Lasting powers of attorney (LPAs) are a sensible means of ensuring that your affairs are kept in order and your welfare provided for if you lose the capacity to make important decisions for yourself. Your natural assumption may be that such powers should be exercised by your loved ones but, as a High Court case showed, there are often sounds reasons for appointing a professional to perform the role.
A woman who was aged in her 80s and in the early stages of dementia executed two LPAs by which she appointed her four daughters as her attorneys in respect of her health, welfare, property and affairs. Three of them signed the documents and sought to formally register them with the Public Guardian. The fourth, however, refused to sign them and objected to their registration.
Ruling on the dispute, the Court noted that the woman had undergone an expert medical assessment prior to making the LPAs and it was presumed that she had the mental capacity required to make them. Her condition having since deteriorated, however, she now lacked capacity either to change the LPAs or to execute new ones.
She was clearly much loved by her daughters, who all had her best interests at heart. Her clear wish when executing the LPAs was to confer decision-making authority on all of them. There were no concerns that she had suffered any form of financial or emotional abuse.
The Court, however, noted that the sisters were engaged in a seemingly intractable dispute and were unable to agree on almost anything. Their views, in particular, on how their mother’s finances should be managed were entirely polarised and their relationship was described as fractured.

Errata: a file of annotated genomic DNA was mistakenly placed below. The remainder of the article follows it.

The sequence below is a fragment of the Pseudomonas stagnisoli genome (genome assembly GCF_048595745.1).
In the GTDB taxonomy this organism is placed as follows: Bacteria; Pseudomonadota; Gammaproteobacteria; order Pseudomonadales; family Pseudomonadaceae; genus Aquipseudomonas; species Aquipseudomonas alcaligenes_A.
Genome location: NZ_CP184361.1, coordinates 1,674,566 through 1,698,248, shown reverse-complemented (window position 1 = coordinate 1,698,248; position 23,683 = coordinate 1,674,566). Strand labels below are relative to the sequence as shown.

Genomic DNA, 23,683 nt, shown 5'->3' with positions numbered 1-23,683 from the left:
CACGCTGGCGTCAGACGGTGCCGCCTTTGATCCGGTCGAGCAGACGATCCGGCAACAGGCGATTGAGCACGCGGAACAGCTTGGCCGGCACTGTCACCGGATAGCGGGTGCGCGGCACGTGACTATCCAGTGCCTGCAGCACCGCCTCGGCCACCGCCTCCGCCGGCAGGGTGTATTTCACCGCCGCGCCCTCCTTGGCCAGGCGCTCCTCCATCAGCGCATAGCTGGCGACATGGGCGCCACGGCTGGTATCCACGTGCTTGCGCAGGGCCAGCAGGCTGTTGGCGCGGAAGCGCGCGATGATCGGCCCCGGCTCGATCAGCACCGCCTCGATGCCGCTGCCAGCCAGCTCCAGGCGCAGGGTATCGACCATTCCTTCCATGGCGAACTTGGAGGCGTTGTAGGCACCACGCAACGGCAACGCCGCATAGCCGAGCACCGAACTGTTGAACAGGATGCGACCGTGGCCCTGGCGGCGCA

The Court expressed no view on the rights and wrongs of the dispute but, in refusing to register the LPAs, it found that the entrenched conflict between the daughters rendered them incapable of the degree of cooperation, engagement and agreement required for them to act effectively as their mother’s joint attorneys. There was sadly no prospect of them pulling together for the good of their mother.
The friction between them would only be heightened if the three daughters who had signed the LPAs were to act as attorneys whilst their sister was excluded from doing so. The Court found that their mother’s best interests demanded the appointment of an independent professional to act as her deputy in the management of her property and affairs. He or she would be required to consult all four daughters before making any decisions. There was no application to appoint a deputy in respect of the woman’s health and personal welfare.